Last week a couple of items inspired me to write what you are about to read.

October has been designated as Breast Cancer Awareness Month.

Pink and Pink Ribbons have been a symbol of this movement.

But there are too many shady characters out there riding the coattails of this movement for their own gain without any real benefit to the true organizations that are working to eliminate cancer as a deadly disease.



Please, don’t be fooled by a pink ribbon into thinking that you are supporting a cause, because this is not always the case.

Take a look at this site: for a better understanding.

We need to be #PinkWithAPurpose.

Now, let’s look at a few facts about cancer.

Some is preventable, some is not.

Our diet, our habits, our environment can all contribute to the growth of cancer cells in our bodies.

But even the healthiest can develop cancer due to genetics.

Nearly everyone over the age of 30, make that 20 years old has been touched by some form of cancer:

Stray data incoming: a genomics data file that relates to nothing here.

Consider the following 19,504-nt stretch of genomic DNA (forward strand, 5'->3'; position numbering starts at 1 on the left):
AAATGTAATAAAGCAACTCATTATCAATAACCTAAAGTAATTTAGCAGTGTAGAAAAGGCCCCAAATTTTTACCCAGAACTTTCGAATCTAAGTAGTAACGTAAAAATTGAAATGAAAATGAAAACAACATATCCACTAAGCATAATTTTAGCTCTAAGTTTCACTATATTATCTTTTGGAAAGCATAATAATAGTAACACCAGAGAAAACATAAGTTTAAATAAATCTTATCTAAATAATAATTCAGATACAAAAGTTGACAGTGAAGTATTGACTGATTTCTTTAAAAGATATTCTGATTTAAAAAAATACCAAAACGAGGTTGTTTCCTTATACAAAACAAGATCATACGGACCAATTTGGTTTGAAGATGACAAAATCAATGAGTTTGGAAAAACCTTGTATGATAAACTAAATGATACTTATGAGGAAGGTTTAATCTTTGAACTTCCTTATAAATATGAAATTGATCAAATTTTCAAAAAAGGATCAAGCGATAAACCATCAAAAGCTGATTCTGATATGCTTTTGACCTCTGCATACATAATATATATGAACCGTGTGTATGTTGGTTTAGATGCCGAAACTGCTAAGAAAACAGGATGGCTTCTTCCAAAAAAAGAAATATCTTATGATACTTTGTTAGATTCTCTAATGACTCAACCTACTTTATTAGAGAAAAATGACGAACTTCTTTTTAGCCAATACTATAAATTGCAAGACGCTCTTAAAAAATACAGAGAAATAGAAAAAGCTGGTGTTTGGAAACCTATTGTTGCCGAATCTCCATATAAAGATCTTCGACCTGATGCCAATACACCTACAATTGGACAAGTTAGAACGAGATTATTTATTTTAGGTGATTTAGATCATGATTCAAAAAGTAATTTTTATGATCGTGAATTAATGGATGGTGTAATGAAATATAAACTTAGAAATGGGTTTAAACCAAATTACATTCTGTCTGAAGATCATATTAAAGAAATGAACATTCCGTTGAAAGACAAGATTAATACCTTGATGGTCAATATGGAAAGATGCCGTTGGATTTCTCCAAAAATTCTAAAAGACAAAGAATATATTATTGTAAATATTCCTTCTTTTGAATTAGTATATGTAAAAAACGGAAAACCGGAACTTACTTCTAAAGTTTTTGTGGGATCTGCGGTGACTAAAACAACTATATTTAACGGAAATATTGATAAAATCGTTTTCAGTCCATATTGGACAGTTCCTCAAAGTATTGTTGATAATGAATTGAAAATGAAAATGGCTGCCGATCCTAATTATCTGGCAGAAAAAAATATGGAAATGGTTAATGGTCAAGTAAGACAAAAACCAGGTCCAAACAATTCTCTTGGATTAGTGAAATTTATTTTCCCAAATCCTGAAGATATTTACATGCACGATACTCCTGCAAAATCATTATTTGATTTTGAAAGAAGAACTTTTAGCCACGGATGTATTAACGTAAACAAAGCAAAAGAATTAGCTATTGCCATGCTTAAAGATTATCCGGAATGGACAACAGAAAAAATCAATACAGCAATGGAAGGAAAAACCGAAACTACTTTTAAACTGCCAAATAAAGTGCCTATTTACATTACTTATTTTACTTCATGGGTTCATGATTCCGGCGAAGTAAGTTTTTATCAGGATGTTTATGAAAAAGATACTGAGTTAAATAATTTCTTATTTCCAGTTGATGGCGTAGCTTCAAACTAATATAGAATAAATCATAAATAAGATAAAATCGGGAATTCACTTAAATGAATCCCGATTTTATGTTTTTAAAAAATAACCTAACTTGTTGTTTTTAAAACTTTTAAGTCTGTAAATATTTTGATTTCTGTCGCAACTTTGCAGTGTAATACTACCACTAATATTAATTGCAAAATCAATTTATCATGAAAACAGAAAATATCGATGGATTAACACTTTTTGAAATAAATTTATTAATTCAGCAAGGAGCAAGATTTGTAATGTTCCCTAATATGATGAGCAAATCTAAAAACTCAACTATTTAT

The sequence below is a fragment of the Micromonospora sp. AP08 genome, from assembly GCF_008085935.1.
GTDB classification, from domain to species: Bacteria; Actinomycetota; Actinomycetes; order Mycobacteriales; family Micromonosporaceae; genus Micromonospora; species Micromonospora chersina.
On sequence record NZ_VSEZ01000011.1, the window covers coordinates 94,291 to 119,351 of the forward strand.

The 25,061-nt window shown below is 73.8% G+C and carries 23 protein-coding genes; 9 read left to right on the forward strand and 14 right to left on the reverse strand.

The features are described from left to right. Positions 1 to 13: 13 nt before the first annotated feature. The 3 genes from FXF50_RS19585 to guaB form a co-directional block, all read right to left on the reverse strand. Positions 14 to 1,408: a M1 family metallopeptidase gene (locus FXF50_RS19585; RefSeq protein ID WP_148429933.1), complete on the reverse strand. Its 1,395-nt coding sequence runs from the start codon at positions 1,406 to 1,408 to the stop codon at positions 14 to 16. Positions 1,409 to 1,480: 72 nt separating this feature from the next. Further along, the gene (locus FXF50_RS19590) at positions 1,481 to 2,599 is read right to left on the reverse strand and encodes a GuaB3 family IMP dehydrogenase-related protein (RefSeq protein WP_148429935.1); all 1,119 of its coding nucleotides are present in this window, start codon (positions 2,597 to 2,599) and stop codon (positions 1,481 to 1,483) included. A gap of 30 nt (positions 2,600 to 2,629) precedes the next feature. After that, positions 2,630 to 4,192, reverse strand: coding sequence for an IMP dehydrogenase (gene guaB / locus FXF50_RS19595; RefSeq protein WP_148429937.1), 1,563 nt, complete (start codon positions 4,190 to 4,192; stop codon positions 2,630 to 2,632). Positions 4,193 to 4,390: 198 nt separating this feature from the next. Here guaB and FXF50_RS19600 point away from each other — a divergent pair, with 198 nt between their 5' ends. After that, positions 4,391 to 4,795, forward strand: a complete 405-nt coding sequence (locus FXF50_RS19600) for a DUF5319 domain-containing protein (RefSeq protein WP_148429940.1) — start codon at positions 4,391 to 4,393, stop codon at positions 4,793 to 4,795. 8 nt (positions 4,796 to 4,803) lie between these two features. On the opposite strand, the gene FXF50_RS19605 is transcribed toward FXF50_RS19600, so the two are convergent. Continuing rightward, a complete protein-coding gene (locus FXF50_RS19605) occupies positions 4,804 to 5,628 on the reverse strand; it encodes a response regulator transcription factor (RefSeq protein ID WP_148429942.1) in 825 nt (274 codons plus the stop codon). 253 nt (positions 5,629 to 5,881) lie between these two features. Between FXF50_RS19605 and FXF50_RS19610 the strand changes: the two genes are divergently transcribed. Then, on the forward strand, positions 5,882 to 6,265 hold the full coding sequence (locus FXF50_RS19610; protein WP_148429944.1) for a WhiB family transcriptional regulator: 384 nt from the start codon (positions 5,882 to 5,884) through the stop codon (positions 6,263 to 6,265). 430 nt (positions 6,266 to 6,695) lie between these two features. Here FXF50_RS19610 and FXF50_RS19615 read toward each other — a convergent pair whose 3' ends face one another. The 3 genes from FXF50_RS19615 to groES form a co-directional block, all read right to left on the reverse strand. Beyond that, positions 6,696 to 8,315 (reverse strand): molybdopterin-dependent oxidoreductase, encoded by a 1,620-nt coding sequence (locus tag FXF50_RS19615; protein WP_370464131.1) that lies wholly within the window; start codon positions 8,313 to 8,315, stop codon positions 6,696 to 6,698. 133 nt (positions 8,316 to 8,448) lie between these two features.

• You know of someone in your family who had cancer.
  • You personally have had cancer.
  • You know of someone not related to you who has had cancer.

I had only one grandparent alive when I was born and when I was in my 20’s she died from breast cancer.

My father died from liver cancer with less than 6 months notice.

We have a friend who discovered a lump in her breast while she was breast feeding her newborn daughter a few years ago.  She has undergone treatment and her life has been spared for now.

I have a co-worker who had breast cancer.  Monday she gave each of us a pink ribbon reminder at the office.

Because cancer touched my Mom’s life with her mom’s death and my dad’s death, she left funds in her will for the local cancer organization.

The very best way to support the movement is to inform yourself, change habits, and give real dollars to the organizations that are truly working on our behalf.  Not the profiteers who simply slap a pink ribbon on their products.

By the way, if you see me wearing a pink dress shirt, or pink tie this month it is to serve as a reminder and perhaps generate a conversation.

If you are in Northeast Indiana, contact Amber Recker at for ideas on what you can do and how you can support those with cancer.